The caregivers themselves sometimes use non standard grammar, which is evidence against Skinner’s ideas on imitation; because it could be argued that this non-standard grammar will have an effect on the grammar development of the impressionable children. The main example of this is when the playgroup assistant asks “Sophie gave it you?” The removal of the preposition ‘to’ is common in informal speech and many dialects but may cause confusion if the children think that indirect verbs such ‘give’ and ‘speak’ do not require the construction ‘to’ after them.
The lexis is mostly monosyllabic for simplicity reasons, and more emphasis is placed on the content of speech rather than on the lexical capacity of the children, because the transcript was written in a context of child’s play and social interaction is more important than linguistic education. There are lots of concrete nouns within the text such as ‘cake; and ‘playdoh’, and although there is a lack of abstract concepts within the lexis, there are distinct pragmatics of friendship, duty and helping one another. There are lots of verbs, as there is an emphasis on actions, and some of them are particularly dynamic such as ‘scream’, ‘break it in two’, and ‘cutting up’. This is because the environment is very active, and there is an impression that the caregivers are struggling to keep the children under control.
Phonologically speaking, there are some examples of reduplication, and although theories suggest that this is outgrown at a much younger age, it is evidence that children still like to play around with sounds and explore language by babbling. As Vygotski says, egocentric speech is something we never outgrow and we actually rely on it. Timmy takes the word ‘do’ and then experiments by making a rhythm/song by repeating this syllable.
The language of the playground assistant is not particularly lexically diverse, though he/she clearly has a greater lexical capacity than the children. Instead of using this however, he/she tends to make the instructions more visual by giving demonstrations, pointing at things and handing out objects. The caregivers use simple sentences, easily accessible syntax and lots of demonstrative pronouns to keep the children’s interest whilst also encouraging them to learn new words such as ‘floury’ and ‘elephant’.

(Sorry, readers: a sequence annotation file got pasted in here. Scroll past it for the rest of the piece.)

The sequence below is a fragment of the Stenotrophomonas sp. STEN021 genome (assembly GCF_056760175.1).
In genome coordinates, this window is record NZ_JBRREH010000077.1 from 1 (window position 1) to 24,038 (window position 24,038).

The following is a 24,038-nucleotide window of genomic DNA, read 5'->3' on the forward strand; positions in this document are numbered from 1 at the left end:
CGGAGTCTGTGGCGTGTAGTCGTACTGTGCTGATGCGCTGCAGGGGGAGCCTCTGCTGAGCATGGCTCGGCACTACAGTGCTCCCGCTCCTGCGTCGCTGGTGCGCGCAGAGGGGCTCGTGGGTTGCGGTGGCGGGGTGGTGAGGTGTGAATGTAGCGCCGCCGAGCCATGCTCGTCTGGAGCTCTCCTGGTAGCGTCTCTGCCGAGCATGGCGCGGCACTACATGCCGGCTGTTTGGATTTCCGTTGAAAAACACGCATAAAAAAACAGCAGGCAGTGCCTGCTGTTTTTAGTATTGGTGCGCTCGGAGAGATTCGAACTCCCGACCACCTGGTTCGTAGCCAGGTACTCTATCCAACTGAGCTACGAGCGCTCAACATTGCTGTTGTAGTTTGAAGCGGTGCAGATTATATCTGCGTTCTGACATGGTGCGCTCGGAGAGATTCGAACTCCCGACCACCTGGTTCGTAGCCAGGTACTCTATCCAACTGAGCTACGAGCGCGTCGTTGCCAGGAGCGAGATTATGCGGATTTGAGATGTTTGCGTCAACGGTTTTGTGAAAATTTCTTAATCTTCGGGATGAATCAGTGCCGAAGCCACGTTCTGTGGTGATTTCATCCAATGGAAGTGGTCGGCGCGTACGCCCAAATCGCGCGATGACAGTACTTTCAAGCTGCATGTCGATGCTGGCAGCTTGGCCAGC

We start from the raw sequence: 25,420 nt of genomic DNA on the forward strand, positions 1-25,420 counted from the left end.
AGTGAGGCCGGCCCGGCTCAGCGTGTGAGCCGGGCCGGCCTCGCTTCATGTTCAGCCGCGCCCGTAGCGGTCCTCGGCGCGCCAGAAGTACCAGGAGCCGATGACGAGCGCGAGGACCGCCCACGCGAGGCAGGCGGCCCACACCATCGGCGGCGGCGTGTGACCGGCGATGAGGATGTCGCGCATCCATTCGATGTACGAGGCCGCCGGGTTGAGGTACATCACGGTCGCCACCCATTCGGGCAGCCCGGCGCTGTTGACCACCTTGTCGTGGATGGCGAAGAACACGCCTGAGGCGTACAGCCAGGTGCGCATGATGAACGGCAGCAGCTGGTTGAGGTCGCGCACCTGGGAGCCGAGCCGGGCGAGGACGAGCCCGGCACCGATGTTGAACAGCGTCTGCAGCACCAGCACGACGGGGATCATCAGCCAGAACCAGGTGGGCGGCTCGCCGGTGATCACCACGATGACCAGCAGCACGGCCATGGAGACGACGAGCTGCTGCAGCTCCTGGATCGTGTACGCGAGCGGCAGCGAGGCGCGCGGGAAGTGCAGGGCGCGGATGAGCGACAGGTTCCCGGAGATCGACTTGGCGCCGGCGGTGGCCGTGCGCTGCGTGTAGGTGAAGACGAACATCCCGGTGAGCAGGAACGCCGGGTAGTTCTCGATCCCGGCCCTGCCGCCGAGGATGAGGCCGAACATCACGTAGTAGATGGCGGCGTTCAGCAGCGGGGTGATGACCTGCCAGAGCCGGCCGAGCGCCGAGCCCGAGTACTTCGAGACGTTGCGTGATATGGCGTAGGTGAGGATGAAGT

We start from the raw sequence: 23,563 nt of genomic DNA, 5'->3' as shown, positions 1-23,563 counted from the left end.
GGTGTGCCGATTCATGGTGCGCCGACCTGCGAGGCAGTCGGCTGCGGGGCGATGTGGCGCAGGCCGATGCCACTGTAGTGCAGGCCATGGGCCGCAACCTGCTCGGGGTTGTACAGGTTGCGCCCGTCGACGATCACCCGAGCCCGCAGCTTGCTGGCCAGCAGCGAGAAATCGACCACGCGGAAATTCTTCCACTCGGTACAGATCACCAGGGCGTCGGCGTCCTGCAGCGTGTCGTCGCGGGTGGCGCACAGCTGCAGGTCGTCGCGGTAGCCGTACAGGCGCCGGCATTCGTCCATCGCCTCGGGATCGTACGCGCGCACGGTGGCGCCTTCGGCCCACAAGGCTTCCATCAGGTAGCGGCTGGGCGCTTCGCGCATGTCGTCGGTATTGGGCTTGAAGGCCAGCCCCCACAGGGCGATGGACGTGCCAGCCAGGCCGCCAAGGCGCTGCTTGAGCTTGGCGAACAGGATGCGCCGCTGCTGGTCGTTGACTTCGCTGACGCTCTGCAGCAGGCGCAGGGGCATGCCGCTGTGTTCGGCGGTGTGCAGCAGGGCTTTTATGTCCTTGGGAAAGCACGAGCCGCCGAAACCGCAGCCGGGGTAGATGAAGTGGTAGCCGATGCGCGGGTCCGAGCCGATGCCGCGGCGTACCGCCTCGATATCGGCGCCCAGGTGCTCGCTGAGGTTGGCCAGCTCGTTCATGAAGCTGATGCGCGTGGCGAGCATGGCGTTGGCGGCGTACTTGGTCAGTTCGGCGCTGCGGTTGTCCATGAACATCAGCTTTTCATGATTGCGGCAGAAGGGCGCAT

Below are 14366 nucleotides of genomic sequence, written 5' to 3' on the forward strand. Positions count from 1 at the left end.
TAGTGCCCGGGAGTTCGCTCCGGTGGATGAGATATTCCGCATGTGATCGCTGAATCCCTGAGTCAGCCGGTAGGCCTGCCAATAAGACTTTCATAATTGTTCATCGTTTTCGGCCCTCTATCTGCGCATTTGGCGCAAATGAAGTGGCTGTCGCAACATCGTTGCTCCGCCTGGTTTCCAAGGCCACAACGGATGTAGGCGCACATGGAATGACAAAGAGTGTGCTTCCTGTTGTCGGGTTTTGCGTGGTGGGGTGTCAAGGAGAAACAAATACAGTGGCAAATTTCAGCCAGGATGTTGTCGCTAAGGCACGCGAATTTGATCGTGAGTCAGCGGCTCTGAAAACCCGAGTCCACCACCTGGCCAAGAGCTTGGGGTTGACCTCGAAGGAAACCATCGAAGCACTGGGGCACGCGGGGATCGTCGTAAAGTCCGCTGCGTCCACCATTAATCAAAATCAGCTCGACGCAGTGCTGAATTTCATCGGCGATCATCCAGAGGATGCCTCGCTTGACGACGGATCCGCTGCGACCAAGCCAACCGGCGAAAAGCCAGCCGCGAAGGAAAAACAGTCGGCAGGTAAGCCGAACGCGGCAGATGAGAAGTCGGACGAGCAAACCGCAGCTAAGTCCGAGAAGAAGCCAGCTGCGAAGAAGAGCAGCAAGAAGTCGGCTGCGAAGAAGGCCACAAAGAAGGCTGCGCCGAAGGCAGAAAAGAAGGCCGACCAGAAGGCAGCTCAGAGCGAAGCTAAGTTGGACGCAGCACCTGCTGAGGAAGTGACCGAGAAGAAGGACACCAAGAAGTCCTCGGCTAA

The negotiations and interactions of the parent is noticeably different to the methods used by the playground assistants, possibly because they have a closer and more informal relationship with their child, and they feel a lesser responsibility towards their social development at playtime. After all, the playgroup assistant is paid for this purpose and will have received relevant training. The parent prefers to use negative reinforcement: “oh my goodness me (1.0) scream the house down”, and there are heavy connotations which suggest that noise is bad, and that the child is notorious for being overly noisy and therefore an annoyance to the parent.
The playground assistant however, is constantly provoking a personal response from the children by using direct imperatives and interrogatives, never letting her attention wander, and allowing herself to be involved with the conversation at all times whilst almost distancing herself and encouraging the children to play amongst each other. He/she acts as a mediator and is clearly trying to keep the peace and do what is fair and unbiased. The caregivers try to get involved by developing the ideas of the children and trying to join them in their imaginary world, however the language they use is more phatic and realistic rather than heuristic, suggesting that they are unable to connect with the children at their level. For example, the playgroup assistant asks the children: “is it frying in the pan”. Some crying and laughter follows this suggestion, meaning that the children did not accept or follow on from this idea. The children are clearly absorbed in their play and do not appreciate such interruptions because they do not conform to their agendas.
The playground assistant is highly successful in displaying power whilst also being friendly and approachable. She makes suggestions and gives justification for most of her imperatives so she does not give an impression of being extremely strict, e.g. “you’ve got to roll it like this Jordan (2.0) so that it’s really thin”. The register is mainly very informal, but it is still obvious that the playground assistant has the most power in the room, perhaps even more than the parents, because he/she is the only one who uses imperatives and really engages with the children. He/she is the one who asks the questions and gives the children options such as “does anyone want to do an elephant shape?” In fact, one could deduce that the assistant has actually earned the power in the situation by listening in on the game and trying to involve herself with the imaginary world, whereas the parent struggles to do this and thinks only of the behaviour of his/her children. The overlapping and interruptions of the text only occur to the caregivers’ expense, suggesting that the children have the underlying power because they can create more havoc and easily outnumber the adults.